The Folklore of Uncle Will’s Satchel
Susan L. Pentlin, Ph.D.
uncertain days, I think we are all reflecting on how short and fragile human
life seems and are wondering how we can leave a mark on time to remind future
generations that we were here and who we were. I am sure my Uncle Will could
never have known that his satchel would provide a future generation with some
sense of his life and accomplishments. Depending how you look at it, Will’s
satchel contains, on one hand, very little to signify a life. On the other, it
provides a glimpse into the life of a young dandy on the prairie in post-Civil
passed away last January and I have now inherited Uncle Will’s satchel. This
satchel belonged to William Henry Gillum who, I now
know, was my great-great-great uncle, the brother of John T. Gillum, my great-great grandfather. The son of Henry Gillum, John T. was born in
How the satchel came to my Mother is a story in itself. My grandmother Addie Gillum Flanery was a teacher in the Warrensburg schools. One day ( in the 1940s I think. There are calendar pages from 1946 in the satchel)someone at school, learning her maiden name was Gillum, asked if she could be kin to a William Gillum? She said “yes,” she had an Uncle Will, and then they explained that an old man by that name had lived and been a boarder in their home in Schell City, Vernon County, Missouri, and had died there many years ago. They had kept his satchel, in case, they ever found his family. Thus the old leather satchel came to Warrensburg and from Grandmother’s house to Mother’s to mine.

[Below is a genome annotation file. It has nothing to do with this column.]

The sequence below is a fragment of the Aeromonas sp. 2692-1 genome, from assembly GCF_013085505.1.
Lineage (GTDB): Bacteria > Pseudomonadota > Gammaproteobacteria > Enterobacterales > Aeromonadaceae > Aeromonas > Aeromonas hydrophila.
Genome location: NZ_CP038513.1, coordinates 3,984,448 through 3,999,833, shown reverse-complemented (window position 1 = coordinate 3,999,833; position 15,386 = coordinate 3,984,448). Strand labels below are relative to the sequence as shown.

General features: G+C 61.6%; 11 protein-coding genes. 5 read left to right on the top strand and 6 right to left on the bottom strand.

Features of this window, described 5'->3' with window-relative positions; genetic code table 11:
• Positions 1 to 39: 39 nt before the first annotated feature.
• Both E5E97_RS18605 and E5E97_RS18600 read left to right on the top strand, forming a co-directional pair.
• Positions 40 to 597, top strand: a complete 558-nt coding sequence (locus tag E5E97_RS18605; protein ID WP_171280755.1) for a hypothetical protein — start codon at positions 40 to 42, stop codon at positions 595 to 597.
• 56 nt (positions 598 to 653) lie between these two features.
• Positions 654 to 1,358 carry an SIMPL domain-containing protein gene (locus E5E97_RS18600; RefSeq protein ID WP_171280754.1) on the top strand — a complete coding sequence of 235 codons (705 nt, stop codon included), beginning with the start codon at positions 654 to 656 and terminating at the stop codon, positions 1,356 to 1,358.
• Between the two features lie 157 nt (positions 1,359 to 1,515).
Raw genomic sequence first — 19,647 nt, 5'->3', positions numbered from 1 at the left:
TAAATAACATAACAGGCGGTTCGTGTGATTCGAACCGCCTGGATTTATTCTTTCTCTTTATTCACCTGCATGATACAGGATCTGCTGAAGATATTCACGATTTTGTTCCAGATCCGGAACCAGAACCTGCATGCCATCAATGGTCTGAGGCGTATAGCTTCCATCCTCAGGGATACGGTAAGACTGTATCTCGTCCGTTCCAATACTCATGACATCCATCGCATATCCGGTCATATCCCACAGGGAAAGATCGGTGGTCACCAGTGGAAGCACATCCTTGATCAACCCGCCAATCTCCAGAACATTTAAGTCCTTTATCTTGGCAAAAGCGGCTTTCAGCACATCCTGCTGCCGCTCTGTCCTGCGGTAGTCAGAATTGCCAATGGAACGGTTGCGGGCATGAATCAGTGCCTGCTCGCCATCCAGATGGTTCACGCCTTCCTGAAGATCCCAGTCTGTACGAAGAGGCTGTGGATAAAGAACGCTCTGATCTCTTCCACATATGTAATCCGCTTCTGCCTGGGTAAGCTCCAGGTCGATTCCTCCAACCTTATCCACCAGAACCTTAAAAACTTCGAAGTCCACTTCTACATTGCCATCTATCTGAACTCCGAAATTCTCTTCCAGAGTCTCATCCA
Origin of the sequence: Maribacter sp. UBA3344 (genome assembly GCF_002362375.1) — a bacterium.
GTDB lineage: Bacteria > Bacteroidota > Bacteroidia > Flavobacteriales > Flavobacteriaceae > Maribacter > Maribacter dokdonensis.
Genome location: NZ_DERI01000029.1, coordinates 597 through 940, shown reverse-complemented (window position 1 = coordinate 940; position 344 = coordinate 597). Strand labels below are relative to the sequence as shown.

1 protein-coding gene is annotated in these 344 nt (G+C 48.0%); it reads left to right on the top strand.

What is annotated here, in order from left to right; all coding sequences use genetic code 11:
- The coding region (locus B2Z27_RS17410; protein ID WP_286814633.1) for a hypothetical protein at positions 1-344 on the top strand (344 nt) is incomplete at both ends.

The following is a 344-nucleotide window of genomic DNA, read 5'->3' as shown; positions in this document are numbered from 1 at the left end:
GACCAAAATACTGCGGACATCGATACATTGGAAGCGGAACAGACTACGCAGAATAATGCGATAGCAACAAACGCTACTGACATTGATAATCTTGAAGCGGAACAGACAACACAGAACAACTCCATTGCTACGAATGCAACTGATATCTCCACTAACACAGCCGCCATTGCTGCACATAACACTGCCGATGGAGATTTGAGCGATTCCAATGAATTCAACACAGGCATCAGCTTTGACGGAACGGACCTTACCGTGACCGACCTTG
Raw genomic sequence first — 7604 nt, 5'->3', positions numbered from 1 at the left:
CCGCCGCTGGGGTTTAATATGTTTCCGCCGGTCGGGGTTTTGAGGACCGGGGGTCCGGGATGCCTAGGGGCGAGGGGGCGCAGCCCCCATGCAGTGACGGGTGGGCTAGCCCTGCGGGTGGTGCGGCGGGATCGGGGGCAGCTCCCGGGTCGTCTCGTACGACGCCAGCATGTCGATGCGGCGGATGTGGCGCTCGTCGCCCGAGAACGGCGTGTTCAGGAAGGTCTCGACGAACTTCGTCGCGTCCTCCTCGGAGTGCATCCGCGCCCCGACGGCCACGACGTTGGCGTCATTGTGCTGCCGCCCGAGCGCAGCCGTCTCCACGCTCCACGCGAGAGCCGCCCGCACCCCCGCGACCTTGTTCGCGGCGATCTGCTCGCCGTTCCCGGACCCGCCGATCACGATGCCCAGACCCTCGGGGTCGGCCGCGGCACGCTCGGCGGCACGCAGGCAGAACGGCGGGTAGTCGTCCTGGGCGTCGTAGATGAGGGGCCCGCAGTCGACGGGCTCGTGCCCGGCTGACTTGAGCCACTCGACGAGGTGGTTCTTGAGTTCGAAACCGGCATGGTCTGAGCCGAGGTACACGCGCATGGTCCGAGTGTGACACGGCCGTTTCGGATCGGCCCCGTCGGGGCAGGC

this interesting is that, first of all,
February 6 In Warrensburg. Rained all day. Ma & Pa here.
February 7 Shipped cattle. Uncle Will G here.
February 8 Uncle Will came.[iii]
And Mother remembered her uncle, Grover Gillum, telling about Will visiting him later at the county courthouse, so Uncle Will knew family was close.
Uncle Grover also said that when Uncle
Will had visited with him, he told high tales of travel to
Of course we may never know why he died